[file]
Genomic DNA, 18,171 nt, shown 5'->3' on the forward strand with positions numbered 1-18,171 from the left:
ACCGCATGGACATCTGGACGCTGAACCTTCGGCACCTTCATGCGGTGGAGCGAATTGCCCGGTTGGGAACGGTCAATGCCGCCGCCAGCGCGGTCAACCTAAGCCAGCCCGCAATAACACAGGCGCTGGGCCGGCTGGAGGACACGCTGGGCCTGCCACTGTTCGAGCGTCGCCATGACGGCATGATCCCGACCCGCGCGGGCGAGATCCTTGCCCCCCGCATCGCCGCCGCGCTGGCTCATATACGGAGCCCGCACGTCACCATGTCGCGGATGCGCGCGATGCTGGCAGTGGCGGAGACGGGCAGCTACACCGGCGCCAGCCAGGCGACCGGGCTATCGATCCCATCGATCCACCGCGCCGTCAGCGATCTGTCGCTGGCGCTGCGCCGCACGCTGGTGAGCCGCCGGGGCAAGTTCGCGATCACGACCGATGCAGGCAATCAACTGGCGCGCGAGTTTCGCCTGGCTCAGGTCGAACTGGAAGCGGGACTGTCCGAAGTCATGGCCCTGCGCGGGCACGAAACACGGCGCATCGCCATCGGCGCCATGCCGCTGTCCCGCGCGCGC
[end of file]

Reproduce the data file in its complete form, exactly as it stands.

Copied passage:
Genomic DNA, 18,171 nt, shown 5'->3' on the forward strand with positions numbered 1-18,171 from the left:
ACCGCATGGACATCTGGACGCTGAACCTTCGGCACCTTCATGCGGTGGAGCGAATTGCCCGGTTGGGAACGGTCAATGCCGCCGCCAGCGCGGTCAACCTAAGCCAGCCCGCAATAACACAGGCGCTGGGCCGGCTGGAGGACACGCTGGGCCTGCCACTGTTCGAGCGTCGCCATGACGGCATGATCCCGACCCGCGCGGGCGAGATCCTTGCCCCCCGCATCGCCGCCGCGCTGGCTCATATACGGAGCCCGCACGTCACCATGTCGCGGATGCGCGCGATGCTGGCAGTGGCGGAGACGGGCAGCTACACCGGCGCCAGCCAGGCGACCGGGCTATCGATCCCATCGATCCACCGCGCCGTCAGCGATCTGTCGCTGGCGCTGCGCCGCACGCTGGTGAGCCGCCGGGGCAAGTTCGCGATCACGACCGATGCAGGCAATCAACTGGCGCGCGAGTTTCGCCTGGCTCAGGTCGAACTGGAAGCGGGACTGTCCGAAGTCATGGCCCTGCGCGGGCACGAAACACGGCGCATCGCCATCGGCGCCATGCCGCTGTCCCGCGCGCGC